The Kiip team used the survey management tool to create, run, and organize surveys on the Kiip network, collecting over 20 million non-incentivized responses in its first year. The resulting data provides key audience insights to guide the business as well as a valuable data revenue stream.

Three phones showing the Kiip survey UI on a phone


  • Me, designer
  • Product manager
  • Marketing insights manager (user, stakeholder)
  • Front end and back end engineers

Like other companies, Kiip’s business depends on understanding users. Aside from analyzing performance data, the company also runs surveys to actively gain user insights. The exciting thing is that in early trials, Kiip’s surveys had a remarkably high response rate, so the team wanted to increase the survey run rate.

At this point there was no interface for survey management: each survey was manually implemented and managed by an engineer. Obviously, this was a point of friction, and the team wanted a better way to manage the many surveys. I was tasked with improving this workflow, so I designed the user flow and visualized the interface for a survey management tool in the internal dashboard.


The end goal was to have a tool in Kiip’s internal dashboard that enabled a team member to create surveys and manage existing surveys, effectively removing the engineering work from this step. If this was successful, we expected to increase the survey run rate and the number of responses collected.

Defining the Product

In defining a minimum viable product, I first tried to constrain it to one page to force myself to stick to core functionality, but after walking through the user flow with the team, we quickly realized it needed to be structured into two parts in order to provide the core functionality and be able to store data cleanly. After all, being able to analyze the data afterwards was a key benefit for this product.

I also limited editing capabilities, did not include advanced filtering or viewing capabilities, and used existing UI components to maintain visual continuity.


View and manage existing surveys Survey management screen This was an overview page with an accordion of all the surveys. There was a lot of data that needed to be organized on this screen so the user could see the most important information right away.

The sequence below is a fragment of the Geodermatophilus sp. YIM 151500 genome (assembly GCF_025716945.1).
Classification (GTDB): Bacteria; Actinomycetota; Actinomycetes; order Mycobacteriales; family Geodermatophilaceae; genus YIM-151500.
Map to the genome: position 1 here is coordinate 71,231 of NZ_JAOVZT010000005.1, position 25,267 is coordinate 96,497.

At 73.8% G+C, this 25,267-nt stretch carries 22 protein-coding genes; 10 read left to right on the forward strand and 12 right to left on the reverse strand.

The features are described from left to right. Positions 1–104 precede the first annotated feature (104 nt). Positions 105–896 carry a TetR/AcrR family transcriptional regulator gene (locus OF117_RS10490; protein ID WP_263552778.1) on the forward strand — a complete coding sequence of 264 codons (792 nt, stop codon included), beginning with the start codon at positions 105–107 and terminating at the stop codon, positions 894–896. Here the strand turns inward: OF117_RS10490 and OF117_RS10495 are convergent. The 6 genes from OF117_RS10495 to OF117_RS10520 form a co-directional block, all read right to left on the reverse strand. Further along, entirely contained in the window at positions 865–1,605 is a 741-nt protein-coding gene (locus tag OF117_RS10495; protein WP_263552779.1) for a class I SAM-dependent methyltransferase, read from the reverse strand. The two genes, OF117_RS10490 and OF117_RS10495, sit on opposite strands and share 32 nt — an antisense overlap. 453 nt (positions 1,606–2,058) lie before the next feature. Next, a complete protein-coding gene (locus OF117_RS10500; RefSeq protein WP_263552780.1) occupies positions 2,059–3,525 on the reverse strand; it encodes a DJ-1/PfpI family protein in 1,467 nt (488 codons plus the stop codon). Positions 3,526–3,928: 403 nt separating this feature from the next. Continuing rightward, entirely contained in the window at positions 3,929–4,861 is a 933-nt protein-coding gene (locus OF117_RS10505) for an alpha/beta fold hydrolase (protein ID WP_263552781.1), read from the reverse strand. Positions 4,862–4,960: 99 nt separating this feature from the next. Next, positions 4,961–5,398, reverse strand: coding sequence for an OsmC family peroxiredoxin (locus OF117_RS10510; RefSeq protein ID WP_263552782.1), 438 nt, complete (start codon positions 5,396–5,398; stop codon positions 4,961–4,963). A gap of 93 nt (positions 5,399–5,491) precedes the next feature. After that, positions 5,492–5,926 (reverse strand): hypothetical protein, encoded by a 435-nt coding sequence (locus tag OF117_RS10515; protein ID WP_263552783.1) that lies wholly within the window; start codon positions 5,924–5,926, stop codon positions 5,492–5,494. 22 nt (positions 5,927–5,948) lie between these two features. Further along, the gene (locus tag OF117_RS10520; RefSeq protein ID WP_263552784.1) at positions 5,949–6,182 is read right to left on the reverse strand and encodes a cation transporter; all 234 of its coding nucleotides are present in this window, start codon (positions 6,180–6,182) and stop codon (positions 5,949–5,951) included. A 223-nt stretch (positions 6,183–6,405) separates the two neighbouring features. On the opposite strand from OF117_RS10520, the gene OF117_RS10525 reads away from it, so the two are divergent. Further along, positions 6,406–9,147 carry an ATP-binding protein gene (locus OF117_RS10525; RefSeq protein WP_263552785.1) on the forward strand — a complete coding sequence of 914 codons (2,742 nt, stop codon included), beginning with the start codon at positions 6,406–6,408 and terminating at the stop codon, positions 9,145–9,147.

The top level showed the survey name, active or inactive status, number of responses, tags, and dates. In the expanded view, the user could see a preview of the survey with questions visible and targeting options, along with the top level info.

Create new surveys New survey screen To address the concern with data entry and organization, we broke down the survey creation into 3 steps:

  • A create survey form
  • A question list tracking question and answer option sets
  • A new question form


Overall, the product was a success, collecting 20 million non-incentivized responses in its first year and allowing the marketing team to manage all surveys without engineering support. It’s been featured in eMarketer, Bustle, and TechCrunch.

As far as improvements, there is still a lot of manual work that could be offloaded to the tool. For instance, the survey is activated by setting start and end dates, which make sense for seasonal surveys, but some surveys should be set to collect a minimum number of responses. Ideally, I’d also like to understand how the end user’s experience is impact by the surveys to potentially build in notifications or metrics to inform the marketing team’s decisions.